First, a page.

While we understand brand loyalty, there is nothing wrong with taking a look around the market to see what else has been developed, conduct some research, and potentially recognize an alternative product. At Serpent Tactical LLC, we focus on development and product performance of magazines without the bias of manufacturers pushing us their products. That being said, we like where we’re going.
Many of you haven’t heard of Hera Arms (Highgrade European Research for Small Arms), let alone the fact that they make polymer STANAG magazines. So what is Hera Arms? It’s a German company that produces aftermarket parts and upgrades for numerous European manufacturers like SIG, HK, and Walther. Much of what Hera Arms is focused on is pistol-to-carbine adaptors and AR furniture and accessories. The company has a very small footprint in the U.S. market and relies on its distributors. For the purpose of this initial review, we’ll focus on their current STANAG magazine, the H3T (Gen 1.5).
There are many polymer magazines on the market that have seen generational upgrades (Lancer, PMAG) as these products evolve. Hera Arms previously released a polymer magazine (H2), which was improved upon with the H3/H3T. Hera Arms was very responsive the feedback from their initial magazine release, improving on many areas of the design, to include; baseplate, follower, and the incorporation of a window, which is exactly what makes the H3T unique. The clear blue(ish) tinted polymer window faces rearward along the spine, allowing the shooter to check the status of loaded cartridges. This can only be found on Magpul PMAGs with the window option or a few select magazine options that offer translucent ‘smoke’ coloring (see ETS, Lancer, HK).
The H3T is by no means, a “radical” design. The rear window is a unique option, but everything else about them remains industry standard. The polymer is quality, the finish is actually pretty decent. The grip to the magazine does not an aggressive grip option, rather there is very conservative stippling along the front, right where the shooter’s fingers would be during the loading/unloading phase.
Serpent Tactical conducted an initial range evaluation on the H3T, focusing on the grip, loading, feeding, and dropping-free attributes. We conducted the evaluation using a CZ 805 Bren S1 pistol which has a magazine well designed to STANAG specifications. In none of these areas did we find any issues with the H3T, there were no failures-to-feed (FTF) and the feed lips maintained the integrity of the magazines. We cycled 120 cartridges through the H3T for this evaluation (4x full magazines).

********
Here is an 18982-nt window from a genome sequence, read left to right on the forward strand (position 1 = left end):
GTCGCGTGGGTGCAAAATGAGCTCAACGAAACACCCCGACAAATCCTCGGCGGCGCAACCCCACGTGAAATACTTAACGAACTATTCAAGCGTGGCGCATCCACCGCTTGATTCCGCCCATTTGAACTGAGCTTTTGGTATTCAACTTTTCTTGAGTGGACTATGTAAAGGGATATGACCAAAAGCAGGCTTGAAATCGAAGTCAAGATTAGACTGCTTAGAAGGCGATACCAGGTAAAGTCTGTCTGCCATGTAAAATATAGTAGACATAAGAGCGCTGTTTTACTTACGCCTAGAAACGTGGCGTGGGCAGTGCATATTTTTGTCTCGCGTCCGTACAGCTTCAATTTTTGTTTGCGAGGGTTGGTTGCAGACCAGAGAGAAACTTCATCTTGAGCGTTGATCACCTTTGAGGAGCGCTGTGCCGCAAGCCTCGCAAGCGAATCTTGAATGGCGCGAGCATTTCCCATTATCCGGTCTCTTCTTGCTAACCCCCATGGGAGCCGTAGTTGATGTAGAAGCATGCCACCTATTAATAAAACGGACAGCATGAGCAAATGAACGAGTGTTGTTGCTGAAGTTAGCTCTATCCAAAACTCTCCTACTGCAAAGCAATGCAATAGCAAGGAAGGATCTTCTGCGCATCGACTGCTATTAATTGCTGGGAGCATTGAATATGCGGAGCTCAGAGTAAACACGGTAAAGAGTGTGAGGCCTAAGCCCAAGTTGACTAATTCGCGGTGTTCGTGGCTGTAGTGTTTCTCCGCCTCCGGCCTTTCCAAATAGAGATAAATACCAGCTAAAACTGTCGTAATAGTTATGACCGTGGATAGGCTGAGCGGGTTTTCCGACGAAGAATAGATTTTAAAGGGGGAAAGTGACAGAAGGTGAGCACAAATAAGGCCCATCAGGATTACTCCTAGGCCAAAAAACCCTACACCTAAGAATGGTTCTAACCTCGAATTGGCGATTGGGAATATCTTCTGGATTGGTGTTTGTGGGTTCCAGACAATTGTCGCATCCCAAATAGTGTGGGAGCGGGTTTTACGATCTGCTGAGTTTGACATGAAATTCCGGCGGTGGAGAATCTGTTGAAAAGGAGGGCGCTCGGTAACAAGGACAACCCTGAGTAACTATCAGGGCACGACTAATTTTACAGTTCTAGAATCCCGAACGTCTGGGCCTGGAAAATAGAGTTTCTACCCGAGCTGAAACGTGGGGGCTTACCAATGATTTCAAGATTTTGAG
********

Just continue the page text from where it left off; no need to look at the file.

There are some existing reviews on the internet that suggest the H3T is garbage and actually a safety concern. That being said we’ve analyzed these reviews and took them into account as an area to further focus on. While there are favorable and unfavorable reviews, one notable unfavorable review featured the shooters slapping the magazine upward into the magazine well with the bolt open on an AR. I have personally fired numerous AR platforms and have never needed to slap the magazine upward to engage the magazine catch with an open bolt. A favorable review indicated that the H3T can actually hold 31 cartridges and is slightly longer in profile than typical polymer magazines like the PMAG. This evidently comes into play as the H3T works very well when being loaded into a weapon system with the bolt closed. All we can say is that it is important to be careful when we read by “reviewers” on Youtube who pass themselves off as professionals.
Model: H3T (Gen 1.5) magazine
Cartridges: 5.56x45mm NATO
Color Options: Black, TAN, OD
Weight (Empty): 4.4oz
Pending full Testing and Evaluations (T&E)
Serpent Tactical will be conducting T&E on a second batch of STANAG polymer magazines this year, the H3T will be included. Check our website and Facebook page in late-June 2016 for our T&E parameters and criteria.